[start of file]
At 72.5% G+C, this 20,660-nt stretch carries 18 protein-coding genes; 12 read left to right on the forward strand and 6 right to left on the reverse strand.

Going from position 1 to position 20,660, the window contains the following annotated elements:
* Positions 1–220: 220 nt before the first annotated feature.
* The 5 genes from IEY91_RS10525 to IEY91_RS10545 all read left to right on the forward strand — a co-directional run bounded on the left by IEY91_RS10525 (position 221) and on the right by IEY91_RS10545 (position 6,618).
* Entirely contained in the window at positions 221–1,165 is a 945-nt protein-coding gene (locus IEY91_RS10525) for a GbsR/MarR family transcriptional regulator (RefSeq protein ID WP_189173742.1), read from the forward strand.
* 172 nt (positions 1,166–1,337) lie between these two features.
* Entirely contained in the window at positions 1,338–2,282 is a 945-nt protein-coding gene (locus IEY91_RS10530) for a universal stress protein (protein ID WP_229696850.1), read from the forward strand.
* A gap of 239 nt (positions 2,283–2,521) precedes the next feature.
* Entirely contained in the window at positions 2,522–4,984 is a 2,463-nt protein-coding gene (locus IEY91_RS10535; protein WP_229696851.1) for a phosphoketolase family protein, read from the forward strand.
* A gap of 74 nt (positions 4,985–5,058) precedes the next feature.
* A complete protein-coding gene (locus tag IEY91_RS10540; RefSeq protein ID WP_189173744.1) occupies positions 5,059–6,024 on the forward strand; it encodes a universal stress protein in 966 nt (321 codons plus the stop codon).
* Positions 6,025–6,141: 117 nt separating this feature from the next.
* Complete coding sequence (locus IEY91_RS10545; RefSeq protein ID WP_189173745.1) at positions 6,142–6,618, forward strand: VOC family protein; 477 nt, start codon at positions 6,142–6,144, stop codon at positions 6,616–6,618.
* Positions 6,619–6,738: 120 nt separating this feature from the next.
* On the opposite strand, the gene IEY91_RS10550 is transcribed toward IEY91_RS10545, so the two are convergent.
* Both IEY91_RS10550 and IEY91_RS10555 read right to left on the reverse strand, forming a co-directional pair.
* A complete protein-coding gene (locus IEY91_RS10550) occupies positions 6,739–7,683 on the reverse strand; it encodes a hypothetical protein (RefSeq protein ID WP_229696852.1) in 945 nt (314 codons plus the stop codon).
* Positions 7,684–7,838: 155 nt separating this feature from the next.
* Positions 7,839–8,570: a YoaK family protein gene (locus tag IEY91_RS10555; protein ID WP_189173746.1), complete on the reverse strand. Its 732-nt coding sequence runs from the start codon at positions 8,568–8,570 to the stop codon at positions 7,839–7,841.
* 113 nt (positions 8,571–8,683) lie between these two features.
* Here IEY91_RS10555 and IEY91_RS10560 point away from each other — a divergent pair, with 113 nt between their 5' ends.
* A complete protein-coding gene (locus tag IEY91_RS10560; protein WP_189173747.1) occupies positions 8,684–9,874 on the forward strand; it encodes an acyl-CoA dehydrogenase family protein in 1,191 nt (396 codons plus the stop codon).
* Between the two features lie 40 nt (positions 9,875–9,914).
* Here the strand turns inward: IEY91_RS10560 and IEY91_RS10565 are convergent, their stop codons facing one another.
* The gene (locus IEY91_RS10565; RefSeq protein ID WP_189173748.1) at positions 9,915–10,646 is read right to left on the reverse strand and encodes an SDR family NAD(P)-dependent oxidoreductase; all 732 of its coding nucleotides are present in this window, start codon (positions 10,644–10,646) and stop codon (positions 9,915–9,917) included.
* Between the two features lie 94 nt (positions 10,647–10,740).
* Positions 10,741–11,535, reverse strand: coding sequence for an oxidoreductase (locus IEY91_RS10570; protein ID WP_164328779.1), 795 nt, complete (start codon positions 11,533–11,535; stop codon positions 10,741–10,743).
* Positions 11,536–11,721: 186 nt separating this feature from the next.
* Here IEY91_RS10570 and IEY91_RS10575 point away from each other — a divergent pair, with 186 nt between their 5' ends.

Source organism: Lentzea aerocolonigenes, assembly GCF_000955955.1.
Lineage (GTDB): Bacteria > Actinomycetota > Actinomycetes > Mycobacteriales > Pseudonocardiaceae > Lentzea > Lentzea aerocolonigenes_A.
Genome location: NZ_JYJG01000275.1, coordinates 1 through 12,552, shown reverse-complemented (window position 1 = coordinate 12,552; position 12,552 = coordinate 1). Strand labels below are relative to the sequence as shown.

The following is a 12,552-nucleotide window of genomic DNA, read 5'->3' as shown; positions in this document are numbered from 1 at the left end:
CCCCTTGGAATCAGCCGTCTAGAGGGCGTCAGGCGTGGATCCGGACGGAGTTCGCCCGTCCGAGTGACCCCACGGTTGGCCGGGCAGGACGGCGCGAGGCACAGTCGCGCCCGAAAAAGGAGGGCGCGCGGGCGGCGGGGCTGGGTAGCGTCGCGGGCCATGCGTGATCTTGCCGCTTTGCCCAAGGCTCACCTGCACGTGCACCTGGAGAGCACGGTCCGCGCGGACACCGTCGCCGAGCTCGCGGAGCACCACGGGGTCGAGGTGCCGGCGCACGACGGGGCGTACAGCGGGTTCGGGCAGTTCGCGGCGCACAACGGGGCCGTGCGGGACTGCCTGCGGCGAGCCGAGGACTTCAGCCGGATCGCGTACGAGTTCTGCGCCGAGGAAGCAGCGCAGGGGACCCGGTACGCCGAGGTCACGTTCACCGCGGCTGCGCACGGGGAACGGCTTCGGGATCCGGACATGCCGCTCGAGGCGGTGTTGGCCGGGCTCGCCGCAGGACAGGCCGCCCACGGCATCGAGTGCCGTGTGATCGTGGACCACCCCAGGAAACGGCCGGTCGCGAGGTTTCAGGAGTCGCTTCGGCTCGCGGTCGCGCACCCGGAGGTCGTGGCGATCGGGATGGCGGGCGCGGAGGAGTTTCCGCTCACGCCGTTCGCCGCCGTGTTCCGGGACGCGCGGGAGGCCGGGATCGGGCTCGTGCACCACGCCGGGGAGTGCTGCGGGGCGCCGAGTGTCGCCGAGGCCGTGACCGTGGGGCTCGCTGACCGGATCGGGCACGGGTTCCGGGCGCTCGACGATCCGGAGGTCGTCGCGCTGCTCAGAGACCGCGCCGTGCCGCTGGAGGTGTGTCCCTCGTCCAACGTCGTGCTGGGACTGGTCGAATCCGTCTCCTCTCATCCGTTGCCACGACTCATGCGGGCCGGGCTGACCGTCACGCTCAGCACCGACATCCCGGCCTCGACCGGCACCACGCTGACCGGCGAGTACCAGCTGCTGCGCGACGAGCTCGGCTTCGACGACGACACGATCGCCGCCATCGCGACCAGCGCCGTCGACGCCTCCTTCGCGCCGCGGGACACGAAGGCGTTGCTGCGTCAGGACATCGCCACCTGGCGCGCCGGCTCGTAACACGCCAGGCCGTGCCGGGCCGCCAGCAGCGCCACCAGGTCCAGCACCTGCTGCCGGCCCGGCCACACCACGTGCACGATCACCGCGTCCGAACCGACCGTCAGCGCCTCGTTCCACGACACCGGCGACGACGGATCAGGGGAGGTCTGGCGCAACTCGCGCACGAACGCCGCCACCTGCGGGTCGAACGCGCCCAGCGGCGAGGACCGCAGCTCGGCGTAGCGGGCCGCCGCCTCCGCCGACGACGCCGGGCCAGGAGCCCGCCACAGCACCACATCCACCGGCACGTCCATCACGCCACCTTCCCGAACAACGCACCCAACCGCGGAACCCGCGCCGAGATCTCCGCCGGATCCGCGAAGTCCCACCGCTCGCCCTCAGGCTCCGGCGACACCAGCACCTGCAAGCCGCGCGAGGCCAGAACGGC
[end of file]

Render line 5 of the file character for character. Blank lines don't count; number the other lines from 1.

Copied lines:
* Entirely contained in the window at positions 221–1,165 is a 945-nt protein-coding gene (locus IEY91_RS10525) for a GbsR/MarR family transcriptional regulator (RefSeq protein ID WP_189173742.1), read from the forward strand.